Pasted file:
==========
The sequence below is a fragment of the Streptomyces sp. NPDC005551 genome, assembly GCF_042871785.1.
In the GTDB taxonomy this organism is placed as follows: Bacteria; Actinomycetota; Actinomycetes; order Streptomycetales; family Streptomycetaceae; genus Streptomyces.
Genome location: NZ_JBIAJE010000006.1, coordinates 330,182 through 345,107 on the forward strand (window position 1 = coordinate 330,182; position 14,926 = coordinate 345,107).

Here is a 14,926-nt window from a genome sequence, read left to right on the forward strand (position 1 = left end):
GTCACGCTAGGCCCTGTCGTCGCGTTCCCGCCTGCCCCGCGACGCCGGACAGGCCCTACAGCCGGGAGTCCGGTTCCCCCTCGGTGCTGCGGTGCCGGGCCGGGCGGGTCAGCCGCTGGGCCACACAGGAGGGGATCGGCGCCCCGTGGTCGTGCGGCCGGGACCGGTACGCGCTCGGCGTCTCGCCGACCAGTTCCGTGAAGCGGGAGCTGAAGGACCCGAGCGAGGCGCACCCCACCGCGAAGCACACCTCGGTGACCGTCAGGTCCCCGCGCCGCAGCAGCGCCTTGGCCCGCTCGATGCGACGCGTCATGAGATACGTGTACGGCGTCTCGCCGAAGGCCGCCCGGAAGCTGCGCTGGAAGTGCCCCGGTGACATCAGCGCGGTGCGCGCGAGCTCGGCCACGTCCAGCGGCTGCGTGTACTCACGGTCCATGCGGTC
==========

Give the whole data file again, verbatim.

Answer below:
The sequence below is a fragment of the Streptomyces sp. NPDC005551 genome, assembly GCF_042871785.1.
In the GTDB taxonomy this organism is placed as follows: Bacteria; Actinomycetota; Actinomycetes; order Streptomycetales; family Streptomycetaceae; genus Streptomyces.
Genome location: NZ_JBIAJE010000006.1, coordinates 330,182 through 345,107 on the forward strand (window position 1 = coordinate 330,182; position 14,926 = coordinate 345,107).

Here is a 14,926-nt window from a genome sequence, read left to right on the forward strand (position 1 = left end):
GTCACGCTAGGCCCTGTCGTCGCGTTCCCGCCTGCCCCGCGACGCCGGACAGGCCCTACAGCCGGGAGTCCGGTTCCCCCTCGGTGCTGCGGTGCCGGGCCGGGCGGGTCAGCCGCTGGGCCACACAGGAGGGGATCGGCGCCCCGTGGTCGTGCGGCCGGGACCGGTACGCGCTCGGCGTCTCGCCGACCAGTTCCGTGAAGCGGGAGCTGAAGGACCCGAGCGAGGCGCACCCCACCGCGAAGCACACCTCGGTGACCGTCAGGTCCCCGCGCCGCAGCAGCGCCTTGGCCCGCTCGATGCGACGCGTCATGAGATACGTGTACGGCGTCTCGCCGAAGGCCGCCCGGAAGCTGCGCTGGAAGTGCCCCGGTGACATCAGCGCGGTGCGCGCGAGCTCGGCCACGTCCAGCGGCTGCGTGTACTCACGGTCCATGCGGTC